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Lord Dubs: My Lords, I agree with my noble friend Lord Fitt in what he said in relation to the RUC; about its bravery over many years and the way in which in recent weeks it has demonstrated its even-handedness and impartiality. It has done so in difficult circumstances when its members have been shot at, threatened with blast bombs and generally been abused by one group of people. It demonstrated its wish and willingness to apply the law in an even-handed manner. The way it has behaved is to its credit.

As noble Lords will be aware, this Bill seeks to bring the declaration of office made by RUC constables to a form broadly similar to that used to affirm constables in office in Scotland. The effect of the amendment in the name of the noble Baroness, Lady Park, would be to replace that wording with the English version. The amendment of the noble Lord, Lord Cope, would introduce a hybrid version, an expanded, extended Scottish version or a somewhat modernised English one. I think that is a fair way of describing it.

However, the Government's position has been carefully considered and is firmly based on four key points. First, the change spells out, simply and clearly, that a person taking up the office of constable will faithfully discharge its duties. Simplicity and clarity in such a context are important. Secondly, the wording follows that in use in Scotland, as has been mentioned. The Scots wording has been used from time immemorial. Scotland is part of the United Kingdom, with cultural features shared with Northern Ireland but not with England or Wales.

Thirdly, the Policy Authority for Northern Ireland, the body charged with representing the views of the community there on policing, itself recommended, after long and detailed consultation, debate and consideration, a move to the Scots formulation.

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Fourthly, this change is in line with recent changes to other declarations across the criminal justice system in England and Wales, as well as in Northern Ireland--for example, to the juror's declaration and to the QC's declaration. Perhaps I may give an example. The oath (or affirmation/declaration) taken by jurors has been changed to read:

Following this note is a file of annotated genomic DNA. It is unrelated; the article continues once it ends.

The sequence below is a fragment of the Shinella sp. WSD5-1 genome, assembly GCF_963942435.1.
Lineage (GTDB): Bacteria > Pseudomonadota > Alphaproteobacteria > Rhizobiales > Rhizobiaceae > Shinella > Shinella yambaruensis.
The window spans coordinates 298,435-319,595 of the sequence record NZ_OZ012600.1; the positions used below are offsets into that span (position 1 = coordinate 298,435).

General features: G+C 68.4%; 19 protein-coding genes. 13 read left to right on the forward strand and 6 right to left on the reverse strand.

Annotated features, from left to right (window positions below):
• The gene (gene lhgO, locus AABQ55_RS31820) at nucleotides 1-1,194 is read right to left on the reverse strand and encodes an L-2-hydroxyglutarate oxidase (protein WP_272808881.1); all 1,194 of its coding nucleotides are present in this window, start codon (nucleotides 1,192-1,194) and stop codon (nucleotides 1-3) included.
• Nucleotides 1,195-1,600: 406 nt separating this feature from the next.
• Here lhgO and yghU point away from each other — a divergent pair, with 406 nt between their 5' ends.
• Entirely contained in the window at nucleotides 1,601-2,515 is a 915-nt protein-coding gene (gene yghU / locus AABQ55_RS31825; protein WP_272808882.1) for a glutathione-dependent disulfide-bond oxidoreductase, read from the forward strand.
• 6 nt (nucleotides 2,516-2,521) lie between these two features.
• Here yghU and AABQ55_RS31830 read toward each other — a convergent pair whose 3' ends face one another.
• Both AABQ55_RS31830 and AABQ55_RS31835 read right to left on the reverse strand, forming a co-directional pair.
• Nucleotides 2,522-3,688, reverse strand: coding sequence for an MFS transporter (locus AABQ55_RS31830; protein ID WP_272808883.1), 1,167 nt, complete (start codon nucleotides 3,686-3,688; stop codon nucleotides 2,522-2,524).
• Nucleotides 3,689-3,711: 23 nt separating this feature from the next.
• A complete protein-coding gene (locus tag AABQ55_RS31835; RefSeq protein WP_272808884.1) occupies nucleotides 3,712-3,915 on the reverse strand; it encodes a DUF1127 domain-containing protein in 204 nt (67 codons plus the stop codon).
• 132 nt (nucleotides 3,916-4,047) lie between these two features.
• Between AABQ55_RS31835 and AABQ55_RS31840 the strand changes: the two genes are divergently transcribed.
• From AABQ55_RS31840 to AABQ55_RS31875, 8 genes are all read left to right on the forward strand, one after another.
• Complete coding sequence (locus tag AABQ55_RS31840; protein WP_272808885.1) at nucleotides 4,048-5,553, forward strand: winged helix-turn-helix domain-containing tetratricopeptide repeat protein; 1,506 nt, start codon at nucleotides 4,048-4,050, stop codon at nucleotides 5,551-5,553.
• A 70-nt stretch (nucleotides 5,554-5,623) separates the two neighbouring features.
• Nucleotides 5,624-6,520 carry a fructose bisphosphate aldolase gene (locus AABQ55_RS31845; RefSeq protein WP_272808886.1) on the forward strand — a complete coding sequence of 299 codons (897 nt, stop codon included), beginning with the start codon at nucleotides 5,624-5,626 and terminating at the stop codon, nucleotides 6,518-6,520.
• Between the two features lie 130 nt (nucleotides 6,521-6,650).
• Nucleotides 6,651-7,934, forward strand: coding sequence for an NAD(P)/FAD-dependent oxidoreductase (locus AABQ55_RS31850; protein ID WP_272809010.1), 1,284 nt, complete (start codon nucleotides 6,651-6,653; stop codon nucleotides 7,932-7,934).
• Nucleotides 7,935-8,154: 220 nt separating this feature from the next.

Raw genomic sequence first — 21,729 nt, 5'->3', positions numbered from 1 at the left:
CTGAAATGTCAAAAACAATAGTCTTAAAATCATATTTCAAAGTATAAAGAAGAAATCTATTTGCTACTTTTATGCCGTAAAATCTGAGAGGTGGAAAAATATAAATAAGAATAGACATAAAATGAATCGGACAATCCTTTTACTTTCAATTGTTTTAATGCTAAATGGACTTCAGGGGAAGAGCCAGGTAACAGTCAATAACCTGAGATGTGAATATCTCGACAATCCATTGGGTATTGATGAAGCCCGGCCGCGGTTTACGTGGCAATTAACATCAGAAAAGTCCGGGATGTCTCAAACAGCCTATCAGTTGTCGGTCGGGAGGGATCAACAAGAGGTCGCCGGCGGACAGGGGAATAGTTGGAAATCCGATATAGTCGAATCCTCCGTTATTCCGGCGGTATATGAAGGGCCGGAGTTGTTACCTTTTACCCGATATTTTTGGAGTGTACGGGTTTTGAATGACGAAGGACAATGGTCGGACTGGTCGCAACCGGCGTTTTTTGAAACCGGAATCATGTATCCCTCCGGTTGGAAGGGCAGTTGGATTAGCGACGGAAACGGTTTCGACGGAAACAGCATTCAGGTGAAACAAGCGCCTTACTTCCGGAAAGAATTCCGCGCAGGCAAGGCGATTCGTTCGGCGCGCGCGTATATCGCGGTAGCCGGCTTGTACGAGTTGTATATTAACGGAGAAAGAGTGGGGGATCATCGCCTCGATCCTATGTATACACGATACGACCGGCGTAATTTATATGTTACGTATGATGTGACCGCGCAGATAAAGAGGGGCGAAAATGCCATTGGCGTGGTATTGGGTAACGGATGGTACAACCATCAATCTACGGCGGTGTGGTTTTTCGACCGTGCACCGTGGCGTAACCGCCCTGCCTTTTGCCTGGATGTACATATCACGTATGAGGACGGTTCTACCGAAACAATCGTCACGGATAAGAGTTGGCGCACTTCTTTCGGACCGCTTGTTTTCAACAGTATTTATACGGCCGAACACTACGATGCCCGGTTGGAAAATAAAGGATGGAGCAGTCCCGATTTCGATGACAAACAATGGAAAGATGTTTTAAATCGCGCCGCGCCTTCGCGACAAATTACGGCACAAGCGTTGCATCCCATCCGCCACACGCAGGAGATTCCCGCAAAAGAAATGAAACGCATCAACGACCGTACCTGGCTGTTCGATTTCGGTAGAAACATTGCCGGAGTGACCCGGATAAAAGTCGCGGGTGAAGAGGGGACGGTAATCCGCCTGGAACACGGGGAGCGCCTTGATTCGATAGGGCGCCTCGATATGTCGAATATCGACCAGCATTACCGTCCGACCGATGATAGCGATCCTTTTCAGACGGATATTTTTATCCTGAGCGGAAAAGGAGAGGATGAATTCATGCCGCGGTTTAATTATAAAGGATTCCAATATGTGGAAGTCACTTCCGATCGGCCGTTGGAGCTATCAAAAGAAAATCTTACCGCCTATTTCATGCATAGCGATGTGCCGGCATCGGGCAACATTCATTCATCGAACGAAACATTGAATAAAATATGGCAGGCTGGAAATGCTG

"I swear by Almighty God that I will faithfully try the defendant and give a true verdict according to evidence."

The previous version included a reference to,

    "our Sovereign Lady the Queen".

It seems to me that this is a sensible change that introduces an element of clarity to something that was complicated and perhaps old-fashioned.

As noble Lords may also be aware, the Belfast agreement, accepted by the majority of Northern Ireland political parties and subsequently endorsed by the people, introduces the idea of a pledge of office for Assembly members. Again, the pledge is written in simple but none the less effective terms. It requires Assembly members to,

    "discharge in good faith all the duties of the office",

and, among other things, promotes the idea of service to the community.

To move at this time, and at this stage in the life of the Bill, against the arguments of clarity and simplicity, against the Police Authority's carefully considered and expressed view, and against the trend of changes to declarations elsewhere in the criminal justice system, would, I suggest, be bordering on the perverse.

I have listened to the views of those noble Lords who say we are removing the reference to "Her Majesty" as part of a drive to remove the unionists' British heritage. I do not believe that that is the case. It would be nonsensical to believe that changing the wording of a declaration used in Northern Ireland to one used in Scotland attacks a "British" heritage. It would be naive to believe that dropping a few references to our Sovereign would buy out deeply held political beliefs in the nationalist community.

The Government believe that the new form of declaration represents a sensible change and remains the most appropriate form of wording presented to date for Northern Ireland's circumstances at this time and for the future.